A will indicates how the will’s maker (testator) wants his or her probate property distributed at death. A probate estate includes a decedent’s real estate and personal property, including cars, furniture, bank accounts, stocks, and other belongings, as long as:
- the decedent did not share ownership of the asset,
- the asset does not name a beneficiary via POD, TOD, or beneficiary designation, and
- the asset is not titled in trust.
A will can also name a personal representative, establish a testamentary trust, and designate a guardian to care for minor children.
- Can be amended, changed, or revoked any time prior to the testator’s death.
- Can name an executor and a contingent executor, instead of leaving it to the courts to designate an administrator.
- Can designate primary and contingent guardians for minor children.
- Can decide who receives or does not receive a share of the estate. Be aware that, in Wisconsin, a spouse cannot be disinherited.
- In Wisconsin, upon divorce, all provisions of a will that favor a former spouse or the former spouse’s relative(s) are automatically and fully revoked unless the will states otherwise.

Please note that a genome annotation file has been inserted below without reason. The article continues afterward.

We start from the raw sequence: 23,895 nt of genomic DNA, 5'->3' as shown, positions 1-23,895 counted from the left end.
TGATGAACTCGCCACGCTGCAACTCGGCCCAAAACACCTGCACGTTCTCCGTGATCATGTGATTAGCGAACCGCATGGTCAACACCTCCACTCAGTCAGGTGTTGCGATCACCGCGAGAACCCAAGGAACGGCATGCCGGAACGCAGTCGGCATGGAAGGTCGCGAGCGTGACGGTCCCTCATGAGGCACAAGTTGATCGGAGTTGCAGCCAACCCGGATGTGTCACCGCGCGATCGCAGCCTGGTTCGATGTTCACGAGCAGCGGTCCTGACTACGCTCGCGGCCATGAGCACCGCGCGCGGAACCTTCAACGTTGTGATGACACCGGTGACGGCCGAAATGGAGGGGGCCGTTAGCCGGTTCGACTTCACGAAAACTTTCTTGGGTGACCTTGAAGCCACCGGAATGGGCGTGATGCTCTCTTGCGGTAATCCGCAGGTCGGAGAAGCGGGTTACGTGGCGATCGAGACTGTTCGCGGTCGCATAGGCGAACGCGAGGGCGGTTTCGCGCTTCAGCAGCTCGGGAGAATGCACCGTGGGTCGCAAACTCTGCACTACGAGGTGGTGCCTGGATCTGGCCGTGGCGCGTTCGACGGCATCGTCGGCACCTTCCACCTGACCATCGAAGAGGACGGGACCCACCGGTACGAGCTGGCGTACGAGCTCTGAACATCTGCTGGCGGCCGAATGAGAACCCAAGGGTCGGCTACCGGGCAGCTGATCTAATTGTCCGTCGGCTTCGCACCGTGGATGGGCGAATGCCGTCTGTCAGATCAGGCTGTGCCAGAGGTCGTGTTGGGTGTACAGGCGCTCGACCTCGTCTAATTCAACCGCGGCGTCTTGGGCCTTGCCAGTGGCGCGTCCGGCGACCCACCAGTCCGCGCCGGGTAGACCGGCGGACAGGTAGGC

- A will can help in the estate planning process by maximizing the marital deduction in order to minimize estate tax assessed to the deceased spouse.
- A will can include “pour-over” language that transfers assets to the testator’s revocable living trust at death to minimize probate proceedings and facilitate distribution to beneficiaries.
- Beneficiaries can contest the will, which can lead to substantial administrative and legal expenses and can take time to resolve.
- A will cannot delay the receipt of assets by beneficiaries. Once the will is probated, beneficiaries receive their assets as soon as able.
- A poorly written will can be rejected by the courts and the decedent can be considered ‘intestate’.
- The property will pass through probate and is therefore subject to fees, transfer costs and delays.
- A will is a matter of public record.
- Property passing to a grandchild by will is subject to a generation-skipping transfer tax.